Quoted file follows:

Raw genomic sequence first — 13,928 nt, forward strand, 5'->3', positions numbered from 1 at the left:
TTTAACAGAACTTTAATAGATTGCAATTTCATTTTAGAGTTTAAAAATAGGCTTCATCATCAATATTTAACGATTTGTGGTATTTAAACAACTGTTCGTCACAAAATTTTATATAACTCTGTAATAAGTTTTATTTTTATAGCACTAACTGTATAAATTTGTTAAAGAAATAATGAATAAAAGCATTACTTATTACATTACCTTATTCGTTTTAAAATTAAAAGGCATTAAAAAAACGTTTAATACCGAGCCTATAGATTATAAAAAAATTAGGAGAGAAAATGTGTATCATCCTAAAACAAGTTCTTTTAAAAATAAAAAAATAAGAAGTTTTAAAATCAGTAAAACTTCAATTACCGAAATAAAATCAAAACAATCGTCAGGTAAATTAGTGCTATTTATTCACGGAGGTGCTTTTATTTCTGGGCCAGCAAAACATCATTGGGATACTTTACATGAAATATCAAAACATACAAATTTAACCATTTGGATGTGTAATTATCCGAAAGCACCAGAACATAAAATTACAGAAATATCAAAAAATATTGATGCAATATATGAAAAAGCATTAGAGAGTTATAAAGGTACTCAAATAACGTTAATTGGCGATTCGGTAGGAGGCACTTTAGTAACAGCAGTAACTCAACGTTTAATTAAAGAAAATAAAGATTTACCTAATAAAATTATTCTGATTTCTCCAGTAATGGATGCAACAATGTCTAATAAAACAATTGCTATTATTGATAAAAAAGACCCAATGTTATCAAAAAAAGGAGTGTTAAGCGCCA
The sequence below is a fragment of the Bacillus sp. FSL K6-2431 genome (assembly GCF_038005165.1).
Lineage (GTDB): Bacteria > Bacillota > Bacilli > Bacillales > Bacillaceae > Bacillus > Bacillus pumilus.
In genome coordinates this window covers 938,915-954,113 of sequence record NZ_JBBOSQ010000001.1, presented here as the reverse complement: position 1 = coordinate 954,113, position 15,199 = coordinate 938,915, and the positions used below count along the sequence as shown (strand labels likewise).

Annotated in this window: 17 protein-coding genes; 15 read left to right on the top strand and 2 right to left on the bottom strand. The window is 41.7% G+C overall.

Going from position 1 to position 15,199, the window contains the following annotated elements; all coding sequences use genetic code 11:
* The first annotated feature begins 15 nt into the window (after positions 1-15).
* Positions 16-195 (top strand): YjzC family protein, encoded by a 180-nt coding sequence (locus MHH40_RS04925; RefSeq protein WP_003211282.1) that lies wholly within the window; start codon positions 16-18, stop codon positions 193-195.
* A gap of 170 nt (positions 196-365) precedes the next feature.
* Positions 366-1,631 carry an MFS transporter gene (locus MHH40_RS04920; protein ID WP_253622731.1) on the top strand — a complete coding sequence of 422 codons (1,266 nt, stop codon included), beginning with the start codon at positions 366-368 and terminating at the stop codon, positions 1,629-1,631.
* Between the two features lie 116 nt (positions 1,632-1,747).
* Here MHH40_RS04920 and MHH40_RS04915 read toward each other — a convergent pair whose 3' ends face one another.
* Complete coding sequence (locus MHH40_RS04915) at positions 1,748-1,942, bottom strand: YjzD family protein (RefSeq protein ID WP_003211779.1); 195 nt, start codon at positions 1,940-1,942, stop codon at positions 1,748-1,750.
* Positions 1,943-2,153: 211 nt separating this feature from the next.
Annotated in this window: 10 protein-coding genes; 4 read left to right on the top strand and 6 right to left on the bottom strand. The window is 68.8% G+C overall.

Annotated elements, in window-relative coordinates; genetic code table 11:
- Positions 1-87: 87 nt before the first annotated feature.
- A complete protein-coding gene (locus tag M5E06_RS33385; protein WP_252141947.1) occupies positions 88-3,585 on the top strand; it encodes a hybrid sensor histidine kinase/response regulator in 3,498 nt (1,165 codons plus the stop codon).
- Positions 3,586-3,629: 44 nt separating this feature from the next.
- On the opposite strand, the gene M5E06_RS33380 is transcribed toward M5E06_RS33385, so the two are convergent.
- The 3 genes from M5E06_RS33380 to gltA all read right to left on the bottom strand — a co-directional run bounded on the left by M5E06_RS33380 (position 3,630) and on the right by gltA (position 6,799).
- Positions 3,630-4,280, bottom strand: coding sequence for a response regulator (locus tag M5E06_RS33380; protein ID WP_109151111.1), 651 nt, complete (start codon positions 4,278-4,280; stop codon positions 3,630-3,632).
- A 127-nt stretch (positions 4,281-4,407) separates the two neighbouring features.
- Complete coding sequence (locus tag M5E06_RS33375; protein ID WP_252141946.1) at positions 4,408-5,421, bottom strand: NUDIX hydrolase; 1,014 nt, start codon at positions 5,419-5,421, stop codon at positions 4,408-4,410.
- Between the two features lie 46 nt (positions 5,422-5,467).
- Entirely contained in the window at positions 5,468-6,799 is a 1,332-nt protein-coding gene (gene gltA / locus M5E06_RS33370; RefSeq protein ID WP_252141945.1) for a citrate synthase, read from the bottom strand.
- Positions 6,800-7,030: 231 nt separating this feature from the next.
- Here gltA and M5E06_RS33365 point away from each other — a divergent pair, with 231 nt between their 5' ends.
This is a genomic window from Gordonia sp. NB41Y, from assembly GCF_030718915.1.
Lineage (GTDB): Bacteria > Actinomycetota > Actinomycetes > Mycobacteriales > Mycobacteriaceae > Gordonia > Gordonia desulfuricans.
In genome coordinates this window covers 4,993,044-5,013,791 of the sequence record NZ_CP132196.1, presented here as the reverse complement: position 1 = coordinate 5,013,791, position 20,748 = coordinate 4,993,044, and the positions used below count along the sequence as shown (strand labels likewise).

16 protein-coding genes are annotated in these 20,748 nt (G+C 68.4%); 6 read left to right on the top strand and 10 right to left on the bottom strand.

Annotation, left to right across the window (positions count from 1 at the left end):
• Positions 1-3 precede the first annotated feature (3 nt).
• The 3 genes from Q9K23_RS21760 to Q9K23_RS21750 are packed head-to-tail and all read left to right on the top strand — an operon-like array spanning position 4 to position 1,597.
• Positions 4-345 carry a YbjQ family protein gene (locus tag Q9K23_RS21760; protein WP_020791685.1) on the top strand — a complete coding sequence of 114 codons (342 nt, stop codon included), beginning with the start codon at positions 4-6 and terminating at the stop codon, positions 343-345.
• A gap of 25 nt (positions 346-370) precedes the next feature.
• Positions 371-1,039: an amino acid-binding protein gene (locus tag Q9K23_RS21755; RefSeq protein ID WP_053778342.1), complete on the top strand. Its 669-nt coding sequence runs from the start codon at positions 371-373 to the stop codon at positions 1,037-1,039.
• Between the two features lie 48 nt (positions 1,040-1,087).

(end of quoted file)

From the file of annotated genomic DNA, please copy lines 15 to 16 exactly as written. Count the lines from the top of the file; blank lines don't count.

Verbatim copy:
* Positions 1,943-2,153: 211 nt separating this feature from the next.
Annotated in this window: 10 protein-coding genes; 4 read left to right on the top strand and 6 right to left on the bottom strand. The window is 68.8% G+C overall.